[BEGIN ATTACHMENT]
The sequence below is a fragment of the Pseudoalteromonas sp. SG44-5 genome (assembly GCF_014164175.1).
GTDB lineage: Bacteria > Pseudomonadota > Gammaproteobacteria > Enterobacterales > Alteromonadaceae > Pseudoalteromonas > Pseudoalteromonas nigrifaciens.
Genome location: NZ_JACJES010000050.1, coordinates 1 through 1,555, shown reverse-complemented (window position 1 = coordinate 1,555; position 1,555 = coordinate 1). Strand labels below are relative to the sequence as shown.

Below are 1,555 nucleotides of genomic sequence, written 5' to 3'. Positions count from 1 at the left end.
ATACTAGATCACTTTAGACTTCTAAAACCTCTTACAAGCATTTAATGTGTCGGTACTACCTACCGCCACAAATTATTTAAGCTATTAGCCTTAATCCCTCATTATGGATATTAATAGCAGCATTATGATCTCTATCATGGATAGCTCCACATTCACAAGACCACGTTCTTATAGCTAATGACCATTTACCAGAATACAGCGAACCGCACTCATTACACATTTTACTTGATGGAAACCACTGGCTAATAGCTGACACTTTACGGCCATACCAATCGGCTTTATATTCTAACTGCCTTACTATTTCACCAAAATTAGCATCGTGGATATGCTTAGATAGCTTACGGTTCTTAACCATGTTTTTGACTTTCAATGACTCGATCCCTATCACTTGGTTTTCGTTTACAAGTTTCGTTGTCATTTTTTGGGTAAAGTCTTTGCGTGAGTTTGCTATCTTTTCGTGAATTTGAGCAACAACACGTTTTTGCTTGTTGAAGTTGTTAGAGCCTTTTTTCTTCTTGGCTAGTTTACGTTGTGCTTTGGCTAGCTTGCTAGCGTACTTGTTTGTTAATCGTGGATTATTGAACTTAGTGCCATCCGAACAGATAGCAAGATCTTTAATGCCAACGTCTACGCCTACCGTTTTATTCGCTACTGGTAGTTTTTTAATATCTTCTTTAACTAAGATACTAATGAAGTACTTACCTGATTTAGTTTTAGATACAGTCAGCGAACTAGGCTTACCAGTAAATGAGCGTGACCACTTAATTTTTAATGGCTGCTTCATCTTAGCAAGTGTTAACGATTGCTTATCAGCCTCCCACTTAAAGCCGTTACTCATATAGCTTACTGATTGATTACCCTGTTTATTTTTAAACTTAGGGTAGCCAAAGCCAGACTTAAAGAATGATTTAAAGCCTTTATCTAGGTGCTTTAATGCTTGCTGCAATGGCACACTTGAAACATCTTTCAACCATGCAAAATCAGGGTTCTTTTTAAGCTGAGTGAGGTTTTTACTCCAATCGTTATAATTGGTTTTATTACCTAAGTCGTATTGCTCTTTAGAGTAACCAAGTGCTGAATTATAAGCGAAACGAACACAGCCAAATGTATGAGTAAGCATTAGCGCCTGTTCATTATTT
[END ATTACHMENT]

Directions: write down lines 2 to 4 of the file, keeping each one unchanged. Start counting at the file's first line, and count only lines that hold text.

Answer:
GTDB lineage: Bacteria > Pseudomonadota > Gammaproteobacteria > Enterobacterales > Alteromonadaceae > Pseudoalteromonas > Pseudoalteromonas nigrifaciens.
Genome location: NZ_JACJES010000050.1, coordinates 1 through 1,555, shown reverse-complemented (window position 1 = coordinate 1,555; position 1,555 = coordinate 1). Strand labels below are relative to the sequence as shown.

Below are 1,555 nucleotides of genomic sequence, written 5' to 3'. Positions count from 1 at the left end.